Rescue teams continued to look for a lone man trapped in the depths of the Santa Pancha mine in northwestern Nicaragua late this week.
Miner Víctor Vílchez was unable to escape an inundating flood of the mine last Saturday that injured and nearly trapped some 25 other miners, reported AFP.
Efforts to find Vílchez have continued throughout the week but have so far been met with little success. A team of divers entered the flooded main ramp last Monday in an unsuccessful attempt to find Vílchez. The Canadian business B2Gold, responsible for the operation, said they believe Vílchez would be able to sustain himself for a period of time in the mine’s gallery, but divers have been unable to reach the area, AFP reported.
According to mine authorities, the flooding occurred during an intense rainstorm of two hours. A dike collapsed on a nearby riverbed, causing water to flood into the mineshaft. A wave of mud and water went into the mine, first inundating old tunnels and then making its way into tunnels where miners were working. Twenty-five workers were saved after being struck by the wall of water. They were able to pull themselves out by grabbing on to tubing in the mineshaft.
The rescue operations for Vílchez intensified during the middle of the week. Business and municipal authorities used pumps in an attempt to drain water from the mine. The most recent reports indicate they managed to descend the level of water to 1.5 meters, according to reports given to AFP by B2Gold.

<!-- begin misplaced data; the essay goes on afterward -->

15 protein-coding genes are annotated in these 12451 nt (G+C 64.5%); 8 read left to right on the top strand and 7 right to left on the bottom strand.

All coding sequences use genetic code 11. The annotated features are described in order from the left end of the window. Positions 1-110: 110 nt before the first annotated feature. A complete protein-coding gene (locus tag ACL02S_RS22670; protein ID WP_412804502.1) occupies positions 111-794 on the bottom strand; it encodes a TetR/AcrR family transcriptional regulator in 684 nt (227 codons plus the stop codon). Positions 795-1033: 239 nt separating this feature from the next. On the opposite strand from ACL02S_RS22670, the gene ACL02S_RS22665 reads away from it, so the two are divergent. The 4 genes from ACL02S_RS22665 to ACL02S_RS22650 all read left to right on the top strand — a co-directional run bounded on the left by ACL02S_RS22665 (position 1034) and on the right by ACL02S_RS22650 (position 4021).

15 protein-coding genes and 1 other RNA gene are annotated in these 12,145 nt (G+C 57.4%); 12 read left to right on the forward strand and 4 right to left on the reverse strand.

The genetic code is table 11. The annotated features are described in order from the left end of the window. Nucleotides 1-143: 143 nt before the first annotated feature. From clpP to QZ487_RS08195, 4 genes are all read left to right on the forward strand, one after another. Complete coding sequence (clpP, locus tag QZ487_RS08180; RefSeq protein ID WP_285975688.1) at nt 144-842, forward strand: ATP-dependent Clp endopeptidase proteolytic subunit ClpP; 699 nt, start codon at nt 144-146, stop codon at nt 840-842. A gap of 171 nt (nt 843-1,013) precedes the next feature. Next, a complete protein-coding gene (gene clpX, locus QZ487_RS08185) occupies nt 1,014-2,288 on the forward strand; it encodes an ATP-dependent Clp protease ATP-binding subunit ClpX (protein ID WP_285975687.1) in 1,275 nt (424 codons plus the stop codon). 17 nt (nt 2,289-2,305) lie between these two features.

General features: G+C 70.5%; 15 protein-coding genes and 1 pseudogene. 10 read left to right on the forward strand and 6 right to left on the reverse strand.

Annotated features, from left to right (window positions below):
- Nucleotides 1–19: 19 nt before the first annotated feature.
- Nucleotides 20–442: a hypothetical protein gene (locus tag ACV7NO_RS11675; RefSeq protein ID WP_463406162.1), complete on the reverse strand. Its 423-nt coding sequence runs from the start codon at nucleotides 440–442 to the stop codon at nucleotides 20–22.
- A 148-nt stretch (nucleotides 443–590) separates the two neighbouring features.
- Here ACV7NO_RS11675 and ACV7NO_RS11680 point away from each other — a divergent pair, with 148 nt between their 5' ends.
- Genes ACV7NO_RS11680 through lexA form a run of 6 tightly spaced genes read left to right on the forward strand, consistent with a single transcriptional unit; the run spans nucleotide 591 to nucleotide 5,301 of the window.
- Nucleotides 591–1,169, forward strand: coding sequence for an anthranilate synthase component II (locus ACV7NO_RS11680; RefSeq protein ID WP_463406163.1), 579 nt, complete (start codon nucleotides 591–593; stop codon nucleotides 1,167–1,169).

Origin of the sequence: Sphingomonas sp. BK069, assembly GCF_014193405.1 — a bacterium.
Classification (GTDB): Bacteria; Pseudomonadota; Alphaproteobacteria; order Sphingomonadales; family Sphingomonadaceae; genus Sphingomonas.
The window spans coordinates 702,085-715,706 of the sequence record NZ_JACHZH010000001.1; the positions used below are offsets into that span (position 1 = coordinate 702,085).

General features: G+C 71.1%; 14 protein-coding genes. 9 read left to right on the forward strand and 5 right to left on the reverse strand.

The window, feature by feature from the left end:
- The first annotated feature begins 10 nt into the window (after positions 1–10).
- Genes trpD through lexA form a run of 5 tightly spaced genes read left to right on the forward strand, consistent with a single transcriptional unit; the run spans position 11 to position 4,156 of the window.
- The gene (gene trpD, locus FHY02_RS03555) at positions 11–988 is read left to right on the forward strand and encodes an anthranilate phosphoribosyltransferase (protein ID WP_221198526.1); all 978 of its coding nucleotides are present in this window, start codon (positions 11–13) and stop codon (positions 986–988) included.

“This situation is encouraging since the level of water has been reduced in all the galleries. The volume is unimaginable,” said Jorge Martínez, a company official.
Despite the dire circumstances, relatives and friends of Vílchez, 35, remained on the outskirts of the mine, maintaining hope that he is alive.
“The tunnel ziz-zags up and down and he could have remained in one of the higher zones, where the water could not have reached,” Lee Marvin Alemán told AFP. Alemán, a companion of Vílchez, managed to leave the mine after the incident.
He said miners in the tunnel listened to a deafening noise as a strong current of water filled with rocks came towards them in the mine. “I managed to leave because I was some 80 meters from one of the emergency exits,” he said. “We used the ventilation tubing to pull ourselves out, but there was no exit where Victor ran.”
Some experts say the flooding of the mine was due to a lack of precautions by the company.
In December, reports of cave-ins and sinking were not acted upon by the company, according to a Nuevo Diario report. In addition, the publication wrote that complaints from workers were not met with an adequate response.
Humberto Rivas, secretary general of the mining union, accused the business of irresponsible practices. He said B2GOLD breached the recommendations from the Labor Ministry after a cave-in occurred in the same place on Dec. 16 of last year.
According to a review, the new cave-in was caused by over exploitation of previously mined areas of the site. “Those responsible for what has occurred are the business owners,” Rivas told Nuevo Diario. “They never complied with the regulations and legal requirements in place.”